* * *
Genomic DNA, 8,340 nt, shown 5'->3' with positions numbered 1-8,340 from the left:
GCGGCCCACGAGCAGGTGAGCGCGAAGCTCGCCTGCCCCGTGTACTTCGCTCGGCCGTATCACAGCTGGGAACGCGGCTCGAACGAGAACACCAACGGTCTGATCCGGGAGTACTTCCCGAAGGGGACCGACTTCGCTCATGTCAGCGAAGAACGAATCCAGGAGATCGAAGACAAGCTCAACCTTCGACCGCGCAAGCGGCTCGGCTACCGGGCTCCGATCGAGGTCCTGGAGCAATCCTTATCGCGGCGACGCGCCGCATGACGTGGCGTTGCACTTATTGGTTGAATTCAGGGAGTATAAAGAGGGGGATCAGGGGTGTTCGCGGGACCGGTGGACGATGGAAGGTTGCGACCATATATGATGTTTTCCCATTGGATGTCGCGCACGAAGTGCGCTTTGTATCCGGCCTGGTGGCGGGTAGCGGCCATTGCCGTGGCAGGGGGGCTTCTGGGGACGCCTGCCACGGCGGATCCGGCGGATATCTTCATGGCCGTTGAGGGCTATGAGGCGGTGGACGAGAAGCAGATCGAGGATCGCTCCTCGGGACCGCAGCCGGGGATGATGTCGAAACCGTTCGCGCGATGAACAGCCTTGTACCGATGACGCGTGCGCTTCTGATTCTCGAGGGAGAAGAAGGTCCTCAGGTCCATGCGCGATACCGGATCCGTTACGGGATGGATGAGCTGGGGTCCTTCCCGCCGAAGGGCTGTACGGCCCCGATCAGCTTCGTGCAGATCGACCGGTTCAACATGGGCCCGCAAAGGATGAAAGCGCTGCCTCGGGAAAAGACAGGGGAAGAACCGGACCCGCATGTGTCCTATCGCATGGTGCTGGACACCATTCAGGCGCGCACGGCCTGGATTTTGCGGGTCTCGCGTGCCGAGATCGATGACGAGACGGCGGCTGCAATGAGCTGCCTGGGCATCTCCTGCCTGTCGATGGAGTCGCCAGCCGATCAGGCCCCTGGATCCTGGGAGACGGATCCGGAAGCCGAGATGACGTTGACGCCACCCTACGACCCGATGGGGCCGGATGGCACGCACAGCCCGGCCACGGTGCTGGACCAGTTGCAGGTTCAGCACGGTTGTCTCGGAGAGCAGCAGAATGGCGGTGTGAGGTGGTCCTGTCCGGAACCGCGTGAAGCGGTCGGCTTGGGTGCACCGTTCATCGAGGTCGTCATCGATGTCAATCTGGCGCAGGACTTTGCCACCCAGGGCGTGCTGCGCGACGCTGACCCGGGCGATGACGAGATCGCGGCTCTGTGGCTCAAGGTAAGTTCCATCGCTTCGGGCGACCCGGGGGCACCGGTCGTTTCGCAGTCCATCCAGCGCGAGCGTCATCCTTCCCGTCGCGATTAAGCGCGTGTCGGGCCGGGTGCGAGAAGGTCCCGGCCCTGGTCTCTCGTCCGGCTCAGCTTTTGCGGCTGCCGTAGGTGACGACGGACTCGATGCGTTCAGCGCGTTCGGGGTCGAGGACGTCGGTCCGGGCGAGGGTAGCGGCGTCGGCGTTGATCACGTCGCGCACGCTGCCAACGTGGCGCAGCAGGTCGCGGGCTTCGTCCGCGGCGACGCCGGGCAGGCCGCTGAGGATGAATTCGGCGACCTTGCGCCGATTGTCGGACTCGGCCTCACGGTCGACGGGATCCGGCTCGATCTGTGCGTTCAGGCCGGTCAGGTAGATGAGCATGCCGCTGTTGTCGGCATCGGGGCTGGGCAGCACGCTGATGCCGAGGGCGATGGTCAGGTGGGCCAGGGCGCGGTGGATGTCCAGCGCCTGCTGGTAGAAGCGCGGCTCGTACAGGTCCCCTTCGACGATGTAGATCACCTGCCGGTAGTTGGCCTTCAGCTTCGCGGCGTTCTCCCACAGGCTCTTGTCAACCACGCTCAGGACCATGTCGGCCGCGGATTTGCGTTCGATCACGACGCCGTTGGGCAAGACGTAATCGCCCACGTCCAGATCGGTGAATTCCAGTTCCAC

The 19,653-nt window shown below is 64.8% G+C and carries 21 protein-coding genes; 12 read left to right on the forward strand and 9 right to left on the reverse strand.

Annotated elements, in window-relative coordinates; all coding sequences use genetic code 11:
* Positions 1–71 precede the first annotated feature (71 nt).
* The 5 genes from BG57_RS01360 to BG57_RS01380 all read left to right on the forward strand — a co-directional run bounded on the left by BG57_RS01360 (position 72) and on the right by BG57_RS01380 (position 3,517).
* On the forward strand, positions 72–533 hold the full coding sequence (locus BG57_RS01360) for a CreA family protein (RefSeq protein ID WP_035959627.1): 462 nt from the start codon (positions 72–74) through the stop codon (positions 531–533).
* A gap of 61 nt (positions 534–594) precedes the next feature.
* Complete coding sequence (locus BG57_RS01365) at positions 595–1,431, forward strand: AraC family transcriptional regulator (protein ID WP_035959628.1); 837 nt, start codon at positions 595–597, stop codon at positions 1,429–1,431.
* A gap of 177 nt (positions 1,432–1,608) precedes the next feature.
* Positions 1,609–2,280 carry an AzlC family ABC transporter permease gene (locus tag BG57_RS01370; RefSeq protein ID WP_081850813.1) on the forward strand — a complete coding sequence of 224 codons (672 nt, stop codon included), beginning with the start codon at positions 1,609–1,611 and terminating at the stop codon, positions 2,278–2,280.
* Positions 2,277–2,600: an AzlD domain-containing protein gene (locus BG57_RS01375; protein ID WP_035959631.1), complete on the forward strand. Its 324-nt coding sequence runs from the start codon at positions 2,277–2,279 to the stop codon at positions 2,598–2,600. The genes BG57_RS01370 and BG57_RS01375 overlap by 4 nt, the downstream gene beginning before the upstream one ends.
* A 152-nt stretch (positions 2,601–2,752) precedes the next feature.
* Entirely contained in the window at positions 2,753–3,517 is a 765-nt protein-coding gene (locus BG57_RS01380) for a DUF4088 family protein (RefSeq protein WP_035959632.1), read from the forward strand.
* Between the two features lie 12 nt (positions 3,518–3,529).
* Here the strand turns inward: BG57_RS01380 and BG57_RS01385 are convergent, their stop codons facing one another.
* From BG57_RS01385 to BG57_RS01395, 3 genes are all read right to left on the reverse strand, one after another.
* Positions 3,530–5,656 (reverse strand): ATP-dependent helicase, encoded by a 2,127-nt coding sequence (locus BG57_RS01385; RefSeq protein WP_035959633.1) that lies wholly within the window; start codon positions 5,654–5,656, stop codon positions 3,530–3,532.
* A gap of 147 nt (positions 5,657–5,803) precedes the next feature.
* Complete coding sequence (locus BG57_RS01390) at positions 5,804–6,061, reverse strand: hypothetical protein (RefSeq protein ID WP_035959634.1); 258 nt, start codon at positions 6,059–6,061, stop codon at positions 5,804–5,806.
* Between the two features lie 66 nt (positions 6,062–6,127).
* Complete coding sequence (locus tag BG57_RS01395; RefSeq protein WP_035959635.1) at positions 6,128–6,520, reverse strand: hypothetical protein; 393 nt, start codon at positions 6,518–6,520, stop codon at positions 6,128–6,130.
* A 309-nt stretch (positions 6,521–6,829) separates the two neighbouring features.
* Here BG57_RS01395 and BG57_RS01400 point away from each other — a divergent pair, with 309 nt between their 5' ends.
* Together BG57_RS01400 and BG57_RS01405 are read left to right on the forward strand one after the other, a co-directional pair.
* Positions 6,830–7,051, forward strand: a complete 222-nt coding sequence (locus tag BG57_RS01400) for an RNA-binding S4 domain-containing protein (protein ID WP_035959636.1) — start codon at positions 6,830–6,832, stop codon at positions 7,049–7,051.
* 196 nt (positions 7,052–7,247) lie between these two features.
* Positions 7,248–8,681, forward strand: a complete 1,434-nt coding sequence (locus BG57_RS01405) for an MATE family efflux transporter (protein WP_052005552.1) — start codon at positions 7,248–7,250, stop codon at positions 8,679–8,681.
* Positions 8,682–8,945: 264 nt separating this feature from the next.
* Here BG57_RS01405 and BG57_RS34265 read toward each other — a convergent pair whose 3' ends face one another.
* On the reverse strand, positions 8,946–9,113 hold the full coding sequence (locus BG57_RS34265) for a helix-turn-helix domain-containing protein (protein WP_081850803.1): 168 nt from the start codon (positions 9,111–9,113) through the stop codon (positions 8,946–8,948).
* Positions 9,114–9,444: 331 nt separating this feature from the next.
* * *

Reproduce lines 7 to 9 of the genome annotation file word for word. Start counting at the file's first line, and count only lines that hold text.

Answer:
* On the forward strand, positions 72–533 hold the full coding sequence (locus BG57_RS01360) for a CreA family protein (RefSeq protein ID WP_035959627.1): 462 nt from the start codon (positions 72–74) through the stop codon (positions 531–533).
* A gap of 61 nt (positions 534–594) precedes the next feature.
* Complete coding sequence (locus BG57_RS01365) at positions 595–1,431, forward strand: AraC family transcriptional regulator (protein ID WP_035959628.1); 837 nt, start codon at positions 595–597, stop codon at positions 1,429–1,431.